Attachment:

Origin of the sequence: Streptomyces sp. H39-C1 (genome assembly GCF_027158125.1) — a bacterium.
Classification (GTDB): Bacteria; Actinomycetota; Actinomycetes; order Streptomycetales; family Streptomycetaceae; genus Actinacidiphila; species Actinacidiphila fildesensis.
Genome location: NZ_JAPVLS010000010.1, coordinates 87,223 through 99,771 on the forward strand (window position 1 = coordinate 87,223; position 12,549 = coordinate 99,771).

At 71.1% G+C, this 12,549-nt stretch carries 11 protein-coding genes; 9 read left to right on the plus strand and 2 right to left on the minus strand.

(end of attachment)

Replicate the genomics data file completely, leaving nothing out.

Origin of the sequence: Streptomyces sp. H39-C1 (genome assembly GCF_027158125.1) — a bacterium.
Classification (GTDB): Bacteria; Actinomycetota; Actinomycetes; order Streptomycetales; family Streptomycetaceae; genus Actinacidiphila; species Actinacidiphila fildesensis.
Genome location: NZ_JAPVLS010000010.1, coordinates 87,223 through 99,771 on the forward strand (window position 1 = coordinate 87,223; position 12,549 = coordinate 99,771).

At 71.1% G+C, this 12,549-nt stretch carries 11 protein-coding genes; 9 read left to right on the plus strand and 2 right to left on the minus strand.